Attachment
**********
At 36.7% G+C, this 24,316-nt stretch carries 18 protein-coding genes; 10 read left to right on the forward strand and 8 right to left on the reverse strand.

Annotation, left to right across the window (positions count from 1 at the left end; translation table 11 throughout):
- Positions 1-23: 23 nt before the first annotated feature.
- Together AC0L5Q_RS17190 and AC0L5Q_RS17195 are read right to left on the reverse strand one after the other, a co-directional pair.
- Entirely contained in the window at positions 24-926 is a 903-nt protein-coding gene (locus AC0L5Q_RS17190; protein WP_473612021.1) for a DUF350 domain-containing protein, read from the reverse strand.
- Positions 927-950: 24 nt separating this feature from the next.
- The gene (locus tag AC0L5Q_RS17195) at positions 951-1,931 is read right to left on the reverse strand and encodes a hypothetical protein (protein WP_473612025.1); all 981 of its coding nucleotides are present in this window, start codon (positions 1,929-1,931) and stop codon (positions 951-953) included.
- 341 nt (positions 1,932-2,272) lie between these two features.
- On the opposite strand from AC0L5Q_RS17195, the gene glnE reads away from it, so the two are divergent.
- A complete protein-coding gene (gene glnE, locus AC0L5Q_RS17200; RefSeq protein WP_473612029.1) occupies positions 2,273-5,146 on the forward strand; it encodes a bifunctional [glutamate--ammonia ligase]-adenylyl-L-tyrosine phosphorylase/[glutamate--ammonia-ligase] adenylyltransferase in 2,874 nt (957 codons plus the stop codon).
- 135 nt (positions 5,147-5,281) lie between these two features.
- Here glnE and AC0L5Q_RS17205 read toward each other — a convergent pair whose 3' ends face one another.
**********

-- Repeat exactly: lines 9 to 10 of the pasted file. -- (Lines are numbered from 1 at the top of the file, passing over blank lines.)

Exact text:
- On the opposite strand from AC0L5Q_RS17195, the gene glnE reads away from it, so the two are divergent.
- A complete protein-coding gene (gene glnE, locus AC0L5Q_RS17200; RefSeq protein WP_473612029.1) occupies positions 2,273-5,146 on the forward strand; it encodes a bifunctional [glutamate--ammonia ligase]-adenylyl-L-tyrosine phosphorylase/[glutamate--ammonia-ligase] adenylyltransferase in 2,874 nt (957 codons plus the stop codon).